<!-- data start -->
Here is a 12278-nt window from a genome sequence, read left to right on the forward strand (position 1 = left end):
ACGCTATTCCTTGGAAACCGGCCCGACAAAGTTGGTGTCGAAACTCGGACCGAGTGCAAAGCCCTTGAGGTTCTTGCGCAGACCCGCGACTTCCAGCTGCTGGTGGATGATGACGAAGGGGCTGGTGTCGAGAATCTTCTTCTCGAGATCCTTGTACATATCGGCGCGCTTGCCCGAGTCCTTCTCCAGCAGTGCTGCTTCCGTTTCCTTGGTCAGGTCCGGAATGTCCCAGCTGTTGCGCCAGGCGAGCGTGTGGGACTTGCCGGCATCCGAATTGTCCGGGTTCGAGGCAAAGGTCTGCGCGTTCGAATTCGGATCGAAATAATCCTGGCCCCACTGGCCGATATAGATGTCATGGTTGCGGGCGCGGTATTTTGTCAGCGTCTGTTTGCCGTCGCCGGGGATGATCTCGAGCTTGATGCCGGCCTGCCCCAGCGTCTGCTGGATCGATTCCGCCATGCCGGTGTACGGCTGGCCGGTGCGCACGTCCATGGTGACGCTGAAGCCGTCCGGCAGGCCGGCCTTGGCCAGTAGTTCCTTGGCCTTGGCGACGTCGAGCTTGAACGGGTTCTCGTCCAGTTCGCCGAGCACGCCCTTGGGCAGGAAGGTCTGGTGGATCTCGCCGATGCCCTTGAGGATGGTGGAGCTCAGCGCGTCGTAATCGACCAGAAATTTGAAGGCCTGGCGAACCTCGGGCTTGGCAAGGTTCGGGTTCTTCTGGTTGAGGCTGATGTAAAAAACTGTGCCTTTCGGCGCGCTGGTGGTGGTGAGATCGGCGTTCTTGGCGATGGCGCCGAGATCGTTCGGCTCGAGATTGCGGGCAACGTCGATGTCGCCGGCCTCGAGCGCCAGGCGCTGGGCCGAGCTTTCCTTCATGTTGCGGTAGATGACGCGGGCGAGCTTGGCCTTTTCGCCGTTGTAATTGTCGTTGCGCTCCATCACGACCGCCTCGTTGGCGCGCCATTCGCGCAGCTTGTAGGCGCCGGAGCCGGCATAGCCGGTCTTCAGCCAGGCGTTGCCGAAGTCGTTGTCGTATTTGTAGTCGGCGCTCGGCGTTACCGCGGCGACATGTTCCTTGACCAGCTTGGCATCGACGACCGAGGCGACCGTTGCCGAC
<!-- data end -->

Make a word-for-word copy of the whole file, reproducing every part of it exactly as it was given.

Here is a 12278-nt window from a genome sequence, read left to right on the forward strand (position 1 = left end):
ACGCTATTCCTTGGAAACCGGCCCGACAAAGTTGGTGTCGAAACTCGGACCGAGTGCAAAGCCCTTGAGGTTCTTGCGCAGACCCGCGACTTCCAGCTGCTGGTGGATGATGACGAAGGGGCTGGTGTCGAGAATCTTCTTCTCGAGATCCTTGTACATATCGGCGCGCTTGCCCGAGTCCTTCTCCAGCAGTGCTGCTTCCGTTTCCTTGGTCAGGTCCGGAATGTCCCAGCTGTTGCGCCAGGCGAGCGTGTGGGACTTGCCGGCATCCGAATTGTCCGGGTTCGAGGCAAAGGTCTGCGCGTTCGAATTCGGATCGAAATAATCCTGGCCCCACTGGCCGATATAGATGTCATGGTTGCGGGCGCGGTATTTTGTCAGCGTCTGTTTGCCGTCGCCGGGGATGATCTCGAGCTTGATGCCGGCCTGCCCCAGCGTCTGCTGGATCGATTCCGCCATGCCGGTGTACGGCTGGCCGGTGCGCACGTCCATGGTGACGCTGAAGCCGTCCGGCAGGCCGGCCTTGGCCAGTAGTTCCTTGGCCTTGGCGACGTCGAGCTTGAACGGGTTCTCGTCCAGTTCGCCGAGCACGCCCTTGGGCAGGAAGGTCTGGTGGATCTCGCCGATGCCCTTGAGGATGGTGGAGCTCAGCGCGTCGTAATCGACCAGAAATTTGAAGGCCTGGCGAACCTCGGGCTTGGCAAGGTTCGGGTTCTTCTGGTTGAGGCTGATGTAAAAAACTGTGCCTTTCGGCGCGCTGGTGGTGGTGAGATCGGCGTTCTTGGCGATGGCGCCGAGATCGTTCGGCTCGAGATTGCGGGCAACGTCGATGTCGCCGGCCTCGAGCGCCAGGCGCTGGGCCGAGCTTTCCTTCATGTTGCGGTAGATGACGCGGGCGAGCTTGGCCTTTTCGCCGTTGTAATTGTCGTTGCGCTCCATCACGACCGCCTCGTTGGCGCGCCATTCGCGCAGCTTGTAGGCGCCGGAGCCGGCATAGCCGGTCTTCAGCCAGGCGTTGCCGAAGTCGTTGTCGTATTTGTAGTCGGCGCTCGGCGTTACCGCGGCGACATGTTCCTTGACCAGCTTGGCATCGACGACCGAGGCGACCGTTGCCGAC